WASHINGTON (AFP) - Republican Donald Trump said Monday he will slash taxes, block onerous financial regulations and unleash the energy sector as he pledged to "jump-start America" with a new economic plan if he is elected president.
The brash billionaire unveiled his plan during a speech in economically depressed Detroit as he tries to reset his campaign and focus on policies that draw a sharp contrast with his Democratic White House rival Hillary Clinton.
"We are in a competition with the world, and I want America to win," Trump told the Detroit Economic Club, as he highlighted "disastrous" policies that he said have snuffed out US jobs in the nearly eight years of Barack Obama's presidency.
"I want to jump-start America. It can be done, and it won't even be that hard," he said to applause.
Trump laid out a series of policies he said are aimed at revitalizing a limping economic engine, including a sharp reduction of corporate tax to 15 per cent from 35 per cent, something he floated back in September as a way to lure back US corporations that relocated abroad.
He would also set a 10 per cent tax on the "trillions of dollars from American businesses that is now parked overseas" and gets repatriated into the United States.
Personal taxes would drop too, with seven tax brackets compressed to just three. The highest income tax rate would be 33 per cent, compared with today's top rate of 39.6 per cent.
Trump said he wants to "cut regulations massively," a move he said would lift the "anchor" weighing down small businesses, something Republicans have sought for years during Obama's tenure.
Calling for such a moratorium could help the New York real estate tycoon win support from small business owners who have argued they have been over-regulated under Obama's presidency.
Trump also proposed repealing the estate tax, the controversial levy on the estates of the deceased valued at above US$5.45 million.
"American workers have paid taxes their whole lives, and they should not be taxed again at death - it's just plain wrong," Trump said.
He also announced a plan to allow parents to "fully deduct" childcare costs from their taxes.
The speech was interrupted more than a dozen times by protesters, who were escorted out by security.
As Trump faces several polls showing him trailing Clinton, and as he pivots away from recent controversy about his campaign, he portrayed Clinton as the "nominee from yesterday".
"There will be no change under Hillary Clinton - only four more years of Obama," he warned. "But we are going to look boldly into the future."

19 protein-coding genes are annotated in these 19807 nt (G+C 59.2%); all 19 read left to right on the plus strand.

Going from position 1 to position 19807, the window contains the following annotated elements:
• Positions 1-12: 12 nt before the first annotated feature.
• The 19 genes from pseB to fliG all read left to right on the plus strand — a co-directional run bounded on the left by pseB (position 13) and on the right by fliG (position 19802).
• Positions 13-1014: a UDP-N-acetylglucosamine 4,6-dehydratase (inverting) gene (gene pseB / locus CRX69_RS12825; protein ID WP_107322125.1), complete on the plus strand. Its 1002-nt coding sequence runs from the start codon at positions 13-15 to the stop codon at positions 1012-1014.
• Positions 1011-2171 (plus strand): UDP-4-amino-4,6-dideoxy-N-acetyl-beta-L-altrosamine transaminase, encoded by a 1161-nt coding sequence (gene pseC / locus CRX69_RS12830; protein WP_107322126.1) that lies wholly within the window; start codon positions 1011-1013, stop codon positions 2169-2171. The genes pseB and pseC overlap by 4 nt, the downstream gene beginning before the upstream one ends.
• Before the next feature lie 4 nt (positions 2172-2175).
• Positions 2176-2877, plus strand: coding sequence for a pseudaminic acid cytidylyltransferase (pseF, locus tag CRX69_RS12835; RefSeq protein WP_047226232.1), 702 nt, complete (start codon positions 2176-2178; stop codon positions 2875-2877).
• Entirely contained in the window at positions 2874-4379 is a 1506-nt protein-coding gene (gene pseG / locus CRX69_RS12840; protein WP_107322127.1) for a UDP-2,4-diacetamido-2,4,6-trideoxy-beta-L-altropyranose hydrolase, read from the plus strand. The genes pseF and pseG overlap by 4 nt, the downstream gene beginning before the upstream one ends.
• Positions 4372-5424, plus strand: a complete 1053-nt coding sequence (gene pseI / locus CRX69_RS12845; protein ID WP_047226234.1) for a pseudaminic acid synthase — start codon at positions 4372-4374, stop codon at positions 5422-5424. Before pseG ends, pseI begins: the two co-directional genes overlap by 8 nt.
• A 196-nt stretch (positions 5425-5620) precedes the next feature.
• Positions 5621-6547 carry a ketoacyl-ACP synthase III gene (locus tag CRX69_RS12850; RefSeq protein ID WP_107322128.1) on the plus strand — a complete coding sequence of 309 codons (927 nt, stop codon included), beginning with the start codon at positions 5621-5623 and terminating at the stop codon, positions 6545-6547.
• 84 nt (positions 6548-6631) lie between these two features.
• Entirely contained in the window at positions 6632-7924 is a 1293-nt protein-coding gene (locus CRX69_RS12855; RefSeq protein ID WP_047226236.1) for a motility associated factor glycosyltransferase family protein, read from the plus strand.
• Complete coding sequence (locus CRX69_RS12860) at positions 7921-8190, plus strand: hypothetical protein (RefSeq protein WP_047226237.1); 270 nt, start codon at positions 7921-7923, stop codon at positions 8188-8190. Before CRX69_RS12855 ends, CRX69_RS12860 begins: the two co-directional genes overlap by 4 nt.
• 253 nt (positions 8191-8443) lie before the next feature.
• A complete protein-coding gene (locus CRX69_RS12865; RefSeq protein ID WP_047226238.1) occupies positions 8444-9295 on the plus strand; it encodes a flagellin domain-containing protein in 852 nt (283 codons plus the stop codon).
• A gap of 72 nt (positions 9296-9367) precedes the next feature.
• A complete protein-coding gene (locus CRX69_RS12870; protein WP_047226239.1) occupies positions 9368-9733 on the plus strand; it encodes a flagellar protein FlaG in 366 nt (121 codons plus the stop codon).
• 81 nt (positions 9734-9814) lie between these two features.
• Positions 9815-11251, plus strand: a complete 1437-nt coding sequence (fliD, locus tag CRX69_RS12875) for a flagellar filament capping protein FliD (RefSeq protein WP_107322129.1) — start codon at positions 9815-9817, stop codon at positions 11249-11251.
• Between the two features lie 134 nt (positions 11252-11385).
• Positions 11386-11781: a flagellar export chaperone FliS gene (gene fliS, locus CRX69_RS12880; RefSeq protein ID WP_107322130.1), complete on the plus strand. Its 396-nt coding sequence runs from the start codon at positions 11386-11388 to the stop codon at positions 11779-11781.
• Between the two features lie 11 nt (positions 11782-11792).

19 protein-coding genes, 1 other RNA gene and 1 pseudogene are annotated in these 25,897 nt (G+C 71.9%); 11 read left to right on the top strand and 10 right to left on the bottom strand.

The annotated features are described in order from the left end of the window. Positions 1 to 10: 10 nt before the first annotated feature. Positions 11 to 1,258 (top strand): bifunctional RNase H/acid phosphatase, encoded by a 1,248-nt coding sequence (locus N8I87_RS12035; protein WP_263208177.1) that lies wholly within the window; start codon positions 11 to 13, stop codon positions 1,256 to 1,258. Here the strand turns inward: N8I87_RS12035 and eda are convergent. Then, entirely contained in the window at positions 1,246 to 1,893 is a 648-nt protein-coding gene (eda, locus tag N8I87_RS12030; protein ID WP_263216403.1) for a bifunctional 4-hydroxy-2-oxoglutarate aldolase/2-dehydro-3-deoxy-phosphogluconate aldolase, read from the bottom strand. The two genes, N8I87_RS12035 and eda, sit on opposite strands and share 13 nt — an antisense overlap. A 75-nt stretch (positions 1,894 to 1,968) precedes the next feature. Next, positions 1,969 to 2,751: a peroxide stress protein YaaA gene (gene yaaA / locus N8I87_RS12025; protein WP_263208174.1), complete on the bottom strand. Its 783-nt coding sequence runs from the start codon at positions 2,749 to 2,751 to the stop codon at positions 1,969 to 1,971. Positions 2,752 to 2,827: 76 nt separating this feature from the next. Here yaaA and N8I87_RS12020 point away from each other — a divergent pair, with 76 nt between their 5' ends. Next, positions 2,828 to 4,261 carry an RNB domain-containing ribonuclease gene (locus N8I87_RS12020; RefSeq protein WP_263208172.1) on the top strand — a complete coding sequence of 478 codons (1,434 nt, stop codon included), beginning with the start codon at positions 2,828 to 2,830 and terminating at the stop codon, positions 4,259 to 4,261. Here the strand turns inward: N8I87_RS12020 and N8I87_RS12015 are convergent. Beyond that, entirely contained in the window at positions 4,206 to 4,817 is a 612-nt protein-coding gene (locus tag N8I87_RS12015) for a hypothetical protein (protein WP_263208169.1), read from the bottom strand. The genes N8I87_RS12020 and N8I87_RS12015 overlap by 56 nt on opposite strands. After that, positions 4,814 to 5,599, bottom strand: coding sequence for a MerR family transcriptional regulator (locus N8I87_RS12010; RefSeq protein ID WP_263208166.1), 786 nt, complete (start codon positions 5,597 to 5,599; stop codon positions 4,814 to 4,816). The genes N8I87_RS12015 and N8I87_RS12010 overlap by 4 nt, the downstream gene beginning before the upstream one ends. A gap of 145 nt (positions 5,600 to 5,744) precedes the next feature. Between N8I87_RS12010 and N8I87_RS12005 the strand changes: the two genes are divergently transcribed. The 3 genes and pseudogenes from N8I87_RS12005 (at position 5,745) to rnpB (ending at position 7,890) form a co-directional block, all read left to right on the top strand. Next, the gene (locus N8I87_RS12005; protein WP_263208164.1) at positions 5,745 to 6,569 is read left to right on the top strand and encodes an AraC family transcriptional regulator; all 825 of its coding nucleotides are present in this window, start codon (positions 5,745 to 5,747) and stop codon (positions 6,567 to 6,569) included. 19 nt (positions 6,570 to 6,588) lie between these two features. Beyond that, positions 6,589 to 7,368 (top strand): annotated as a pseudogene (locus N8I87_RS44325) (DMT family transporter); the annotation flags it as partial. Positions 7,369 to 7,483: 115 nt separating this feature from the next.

Clinton, he said, offers more of the same: "more taxes, more regulations, more bureaucrats, more restrictions on American energy".
The Clinton camp, in an effort to get out ahead of Trump's economic plan, released a video savaging "the dangers of Trumponomics".
Her campaign has cited a study by Mark Zandi, a former economic advisor to Republican Senator John McCain, which predicted that under Trump's plan, the economy would shed 3.4 million jobs and tumble into recession.
Since officially winning the Democratic nomination late last month, Clinton has spent several days attacking Trump on the economy.
She has also ventured into America's so-called "Rust Belt" seeking to win over white working-class voters in areas that have suffered factory closures.
The nation's unemployment rate stood at 4.9 per cent in July, a substantial decline from the peak of about 10 percent in October 2009 after a major recession, according to federal statistics.
But Trump insisted the economy was lagging badly and that letting an insider like Clinton guide the economic ship would only exacerbate the problem.
"We can't fix a rigged system by relying on the people who rigged it in the first place," Trump warned.
"A Trump administration will end this war on the American worker," he said, noting in particular that Obama's "anti-energy regulations" have destroyed millions of jobs.
Trump's plan to revitalize the energy industry, including coal, would "open a new chapter in American prosperity", he said.
Trump renewed his opposition to the proposed Trans-Pacific Partnership trade pact backed by the Obama administration, insisting Washington will withdraw from the deal.
"Americanism, not globalism, will be our new credo," he said.